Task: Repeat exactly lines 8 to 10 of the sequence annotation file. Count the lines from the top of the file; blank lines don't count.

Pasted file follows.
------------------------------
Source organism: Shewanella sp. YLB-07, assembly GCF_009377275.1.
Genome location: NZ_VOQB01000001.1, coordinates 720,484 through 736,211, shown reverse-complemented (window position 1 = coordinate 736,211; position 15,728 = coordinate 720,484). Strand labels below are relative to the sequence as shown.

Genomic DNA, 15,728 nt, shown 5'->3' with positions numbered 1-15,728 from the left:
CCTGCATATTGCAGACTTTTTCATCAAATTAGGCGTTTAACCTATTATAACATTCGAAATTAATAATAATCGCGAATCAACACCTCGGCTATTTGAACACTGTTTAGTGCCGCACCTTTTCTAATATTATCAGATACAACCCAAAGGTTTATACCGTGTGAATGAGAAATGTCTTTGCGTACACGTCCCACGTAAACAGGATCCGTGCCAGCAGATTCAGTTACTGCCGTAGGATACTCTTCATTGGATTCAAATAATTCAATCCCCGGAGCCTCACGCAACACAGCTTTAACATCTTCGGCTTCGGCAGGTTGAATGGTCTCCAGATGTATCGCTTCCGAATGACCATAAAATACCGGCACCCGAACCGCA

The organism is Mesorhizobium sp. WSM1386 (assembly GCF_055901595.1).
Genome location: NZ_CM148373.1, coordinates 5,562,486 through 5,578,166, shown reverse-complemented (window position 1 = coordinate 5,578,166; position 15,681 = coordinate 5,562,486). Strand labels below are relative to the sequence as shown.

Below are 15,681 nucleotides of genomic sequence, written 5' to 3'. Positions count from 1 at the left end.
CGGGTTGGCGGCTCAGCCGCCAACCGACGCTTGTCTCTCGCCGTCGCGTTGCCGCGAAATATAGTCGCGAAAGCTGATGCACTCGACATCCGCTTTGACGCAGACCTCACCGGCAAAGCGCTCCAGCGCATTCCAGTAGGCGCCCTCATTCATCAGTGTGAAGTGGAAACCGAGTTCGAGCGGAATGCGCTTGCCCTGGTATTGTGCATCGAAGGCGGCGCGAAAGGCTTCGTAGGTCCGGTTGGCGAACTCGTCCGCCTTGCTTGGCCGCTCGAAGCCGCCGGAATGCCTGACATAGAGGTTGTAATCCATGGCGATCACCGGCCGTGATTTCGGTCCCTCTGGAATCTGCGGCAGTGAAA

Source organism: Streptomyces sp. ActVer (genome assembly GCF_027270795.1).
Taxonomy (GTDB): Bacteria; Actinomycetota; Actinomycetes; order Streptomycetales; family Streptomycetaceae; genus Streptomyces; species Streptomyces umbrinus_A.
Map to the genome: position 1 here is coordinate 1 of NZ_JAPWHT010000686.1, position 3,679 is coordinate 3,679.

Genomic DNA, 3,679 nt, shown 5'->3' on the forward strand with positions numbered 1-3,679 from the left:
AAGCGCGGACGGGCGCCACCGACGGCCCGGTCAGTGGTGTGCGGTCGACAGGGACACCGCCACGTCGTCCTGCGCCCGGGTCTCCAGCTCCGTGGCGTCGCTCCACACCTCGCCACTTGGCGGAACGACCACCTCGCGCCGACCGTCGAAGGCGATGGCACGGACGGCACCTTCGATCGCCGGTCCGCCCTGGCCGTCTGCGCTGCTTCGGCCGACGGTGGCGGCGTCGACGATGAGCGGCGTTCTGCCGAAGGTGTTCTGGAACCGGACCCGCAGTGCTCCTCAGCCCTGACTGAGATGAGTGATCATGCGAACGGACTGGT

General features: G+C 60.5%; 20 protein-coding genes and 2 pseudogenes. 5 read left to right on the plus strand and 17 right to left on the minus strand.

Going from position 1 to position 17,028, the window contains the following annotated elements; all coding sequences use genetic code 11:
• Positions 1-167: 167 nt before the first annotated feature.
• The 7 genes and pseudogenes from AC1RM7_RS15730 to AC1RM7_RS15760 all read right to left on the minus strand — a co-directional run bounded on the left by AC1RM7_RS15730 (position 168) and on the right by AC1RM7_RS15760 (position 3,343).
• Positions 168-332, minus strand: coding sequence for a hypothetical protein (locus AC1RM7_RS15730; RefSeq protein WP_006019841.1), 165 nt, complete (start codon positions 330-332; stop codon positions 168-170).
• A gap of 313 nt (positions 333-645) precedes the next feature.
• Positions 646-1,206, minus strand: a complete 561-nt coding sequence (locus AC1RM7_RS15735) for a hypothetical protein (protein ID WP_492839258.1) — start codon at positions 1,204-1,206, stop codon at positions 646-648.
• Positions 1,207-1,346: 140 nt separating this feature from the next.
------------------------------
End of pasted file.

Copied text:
CGGGTTGGCGGCTCAGCCGCCAACCGACGCTTGTCTCTCGCCGTCGCGTTGCCGCGAAATATAGTCGCGAAAGCTGATGCACTCGACATCCGCTTTGACGCAGACCTCACCGGCAAAGCGCTCCAGCGCATTCCAGTAGGCGCCCTCATTCATCAGTGTGAAGTGGAAACCGAGTTCGAGCGGAATGCGCTTGCCCTGGTATTGTGCATCGAAGGCGGCGCGAAAGGCTTCGTAGGTCCGGTTGGCGAACTCGTCCGCCTTGCTTGGCCGCTCGAAGCCGCCGGAATGCCTGACATAGAGGTTGTAATCCATGGCGATCACCGGCCGTGATTTCGGTCCCTCTGGAATCTGCGGCAGTGAAA

Source organism: Streptomyces sp. ActVer (genome assembly GCF_027270795.1).
Taxonomy (GTDB): Bacteria; Actinomycetota; Actinomycetes; order Streptomycetales; family Streptomycetaceae; genus Streptomyces; species Streptomyces umbrinus_A.